ANS is committed to advancing, fostering, and promoting the development and application of nuclear sciences and technologies to benefit society.
Explore the many uses for nuclear science and its impact on energy, the environment, healthcare, food, and more.
Isotopes & Radiation
Members are devoted to applying nuclear science and engineering technologies involving isotopes, radiation applications, and associated equipment in scientific research, development, and industrial processes. Their interests lie primarily in education, industrial uses, biology, medicine, and health physics. Division committees include Analytical Applications of Isotopes and Radiation, Biology and Medicine, Radiation Applications, Radiation Sources and Detection, and Thermal Power Sources.
2021 Student Conference
April 8–10, 2021
The Standards Committee is responsible for the development and maintenance of voluntary consensus standards that address the design, analysis, and operation of components, systems, and facilities related to the application of nuclear science and technology. Find out What’s New, check out the Standards Store, or Get Involved today!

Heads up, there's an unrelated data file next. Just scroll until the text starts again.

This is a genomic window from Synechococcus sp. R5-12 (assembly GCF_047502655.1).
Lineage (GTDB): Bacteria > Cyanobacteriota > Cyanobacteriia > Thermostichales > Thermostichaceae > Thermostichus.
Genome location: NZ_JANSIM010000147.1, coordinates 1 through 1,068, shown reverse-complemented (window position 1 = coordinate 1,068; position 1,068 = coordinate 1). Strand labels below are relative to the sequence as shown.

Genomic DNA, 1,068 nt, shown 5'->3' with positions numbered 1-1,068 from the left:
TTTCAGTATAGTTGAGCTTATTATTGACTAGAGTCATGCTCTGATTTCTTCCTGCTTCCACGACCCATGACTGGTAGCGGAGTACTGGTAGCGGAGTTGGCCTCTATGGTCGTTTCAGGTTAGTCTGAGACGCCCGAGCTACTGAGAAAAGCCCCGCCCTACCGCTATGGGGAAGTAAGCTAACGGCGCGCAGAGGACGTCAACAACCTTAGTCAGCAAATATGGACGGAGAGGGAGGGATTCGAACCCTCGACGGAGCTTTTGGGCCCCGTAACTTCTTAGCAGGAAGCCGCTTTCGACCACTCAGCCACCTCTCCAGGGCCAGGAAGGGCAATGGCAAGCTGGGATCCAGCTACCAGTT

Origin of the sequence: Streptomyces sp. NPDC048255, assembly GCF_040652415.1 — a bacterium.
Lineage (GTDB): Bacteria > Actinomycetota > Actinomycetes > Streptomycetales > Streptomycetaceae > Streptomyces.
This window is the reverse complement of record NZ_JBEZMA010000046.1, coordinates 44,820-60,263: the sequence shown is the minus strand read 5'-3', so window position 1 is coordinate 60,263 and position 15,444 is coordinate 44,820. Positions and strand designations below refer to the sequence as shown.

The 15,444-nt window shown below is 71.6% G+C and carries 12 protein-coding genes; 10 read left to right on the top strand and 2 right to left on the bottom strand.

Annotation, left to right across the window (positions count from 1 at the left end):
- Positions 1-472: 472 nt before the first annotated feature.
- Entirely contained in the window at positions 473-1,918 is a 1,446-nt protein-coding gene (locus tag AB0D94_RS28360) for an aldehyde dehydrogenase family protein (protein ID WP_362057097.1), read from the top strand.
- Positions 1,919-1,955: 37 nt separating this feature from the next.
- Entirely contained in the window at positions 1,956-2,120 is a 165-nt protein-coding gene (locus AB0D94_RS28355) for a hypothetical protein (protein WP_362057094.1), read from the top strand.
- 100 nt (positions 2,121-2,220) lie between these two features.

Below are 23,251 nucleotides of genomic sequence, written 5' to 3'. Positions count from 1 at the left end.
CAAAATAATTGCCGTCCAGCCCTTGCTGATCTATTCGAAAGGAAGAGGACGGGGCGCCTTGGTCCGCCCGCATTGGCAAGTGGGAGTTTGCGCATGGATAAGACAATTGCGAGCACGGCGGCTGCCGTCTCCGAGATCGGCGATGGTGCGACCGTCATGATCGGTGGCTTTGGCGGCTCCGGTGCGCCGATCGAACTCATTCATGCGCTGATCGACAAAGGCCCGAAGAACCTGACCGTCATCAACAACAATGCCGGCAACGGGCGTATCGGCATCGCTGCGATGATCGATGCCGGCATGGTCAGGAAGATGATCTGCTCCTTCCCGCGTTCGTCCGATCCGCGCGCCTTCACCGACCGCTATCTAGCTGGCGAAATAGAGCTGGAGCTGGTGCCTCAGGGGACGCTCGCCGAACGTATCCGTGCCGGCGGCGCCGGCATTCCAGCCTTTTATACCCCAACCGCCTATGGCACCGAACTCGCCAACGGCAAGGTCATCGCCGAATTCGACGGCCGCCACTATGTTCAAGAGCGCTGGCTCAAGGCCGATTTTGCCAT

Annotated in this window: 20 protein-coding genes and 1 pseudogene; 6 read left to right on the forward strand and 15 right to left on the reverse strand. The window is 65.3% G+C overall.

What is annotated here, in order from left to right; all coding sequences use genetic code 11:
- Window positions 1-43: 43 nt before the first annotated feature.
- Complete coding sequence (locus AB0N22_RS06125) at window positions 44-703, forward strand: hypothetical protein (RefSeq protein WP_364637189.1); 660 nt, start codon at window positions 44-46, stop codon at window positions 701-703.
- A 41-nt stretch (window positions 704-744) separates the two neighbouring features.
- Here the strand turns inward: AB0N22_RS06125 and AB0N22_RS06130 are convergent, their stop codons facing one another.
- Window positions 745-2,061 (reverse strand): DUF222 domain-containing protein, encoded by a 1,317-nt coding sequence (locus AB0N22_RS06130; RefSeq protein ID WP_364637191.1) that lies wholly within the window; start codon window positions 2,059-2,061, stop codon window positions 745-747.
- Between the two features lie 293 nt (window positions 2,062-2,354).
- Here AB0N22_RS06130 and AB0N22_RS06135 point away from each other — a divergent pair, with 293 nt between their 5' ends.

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Climate change needs an Operation Warp Speed
The government of the United States should throw its muscle behind ramping up a mammoth, rapid rollout of all forms of renewable energy through Operation Warp Speed, similar to what is being done with COVID-19, Clive Thompson writes in an Ideas column for Wired.
The rollout should include energy sources that we already know how to build—like solar and wind — but also experimental emerging sources such as geothermal and small nuclear, and cutting-edge forms of energy storage or transmission.
Challenge: Ensure continuous availability of radioisotopes.
How: Develop a dependable technical approach to ensure the continued availability of radioisotopes — including rare, short-lived, less available radionuclides for medical, energy, research (aerospace, nondestructive analysis), and national security applications.
Background: U.S. domestic production of key radioactive and stable isotopes has significantly diminished, leaving patients and industry vulnerable to disruptions of our mostly foreign supply. New diagnostic and therapeutic agents are not being developed due to the lack of a reliable isotope supply, and difficult investment and regulatory climates.
Last modified May 12, 2017, 1:22am CDT